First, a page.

Wikimedia Commons contributors, “File:Judith Leyster The Proposition.jpg,” Wikimedia Commons, the free media repository, https://commons.wikimedia.org/w/index.php?title=File:Judith_Leyster_The_Proposition.jpg&oldid=354595803 (accessed July 10, 2019).

11 Comments

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11 responses to “Emotions: Sharks in the Inferential Layer of the Word-Pond #amwriting

  1. I would really like to see some examples to illustrate the points you make. Writers are told to show emotions, hence all those twitches and jerks (not to mention disembodied eyes all over the place). We’re told not to use “felt” or to name an emotion. We’re told not to info-dump backstory. Your advice is to use internal dialogue to give depth and credibility to emotions. I can’t argue with that, but surely this technique would vary depending on what point of view the writer is using. I would appreciate a paragraph or two of what you consider well-written deep emotions. That would give writers something to aspire toward.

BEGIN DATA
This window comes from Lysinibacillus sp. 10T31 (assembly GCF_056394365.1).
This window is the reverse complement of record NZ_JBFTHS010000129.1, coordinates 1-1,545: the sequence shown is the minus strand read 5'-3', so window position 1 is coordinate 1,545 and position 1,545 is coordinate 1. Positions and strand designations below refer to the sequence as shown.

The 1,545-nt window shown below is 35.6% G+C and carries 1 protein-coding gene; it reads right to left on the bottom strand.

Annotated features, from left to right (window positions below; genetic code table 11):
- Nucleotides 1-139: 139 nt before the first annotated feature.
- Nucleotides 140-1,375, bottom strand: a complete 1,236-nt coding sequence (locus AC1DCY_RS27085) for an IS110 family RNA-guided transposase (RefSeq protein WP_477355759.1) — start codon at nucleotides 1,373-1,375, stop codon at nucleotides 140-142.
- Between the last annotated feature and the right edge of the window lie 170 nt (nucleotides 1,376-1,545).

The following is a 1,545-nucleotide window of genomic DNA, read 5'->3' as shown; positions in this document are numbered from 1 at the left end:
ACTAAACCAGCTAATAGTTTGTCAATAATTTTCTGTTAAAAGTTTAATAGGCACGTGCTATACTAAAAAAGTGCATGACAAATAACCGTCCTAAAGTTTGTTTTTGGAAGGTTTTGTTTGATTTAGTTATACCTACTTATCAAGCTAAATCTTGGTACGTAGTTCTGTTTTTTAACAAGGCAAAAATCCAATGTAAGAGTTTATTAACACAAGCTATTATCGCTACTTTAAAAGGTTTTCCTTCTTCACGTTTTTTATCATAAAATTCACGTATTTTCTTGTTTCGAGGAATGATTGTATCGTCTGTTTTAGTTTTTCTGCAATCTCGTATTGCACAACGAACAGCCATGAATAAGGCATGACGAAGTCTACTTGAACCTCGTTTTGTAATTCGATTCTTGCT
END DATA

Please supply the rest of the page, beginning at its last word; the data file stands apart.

Liked by 1 person

    • Hello Audrey! This is such a big concept, I’ve had to divide the piece into several parts. So, on Monday. my post will have examples of scenes I liked and those I don’t. And just so you know, you can use the word “felt” if it needs to be used. Anyone who says differently is mistaken. Good prose requires a balanced mix of showing and telling. Otherwise, the physical action takes over and the story fails to grab the reader. Have faith in yourself and stay strong in what you know is right for you.

      Liked by 1 person

      • Thanks, Connie! I have to admit I almost always question rules that forbid use of certain words, so I’m happy to see that “felt” isn’t an illegal word in good writing. I’m looking forward to your further posts on this subject.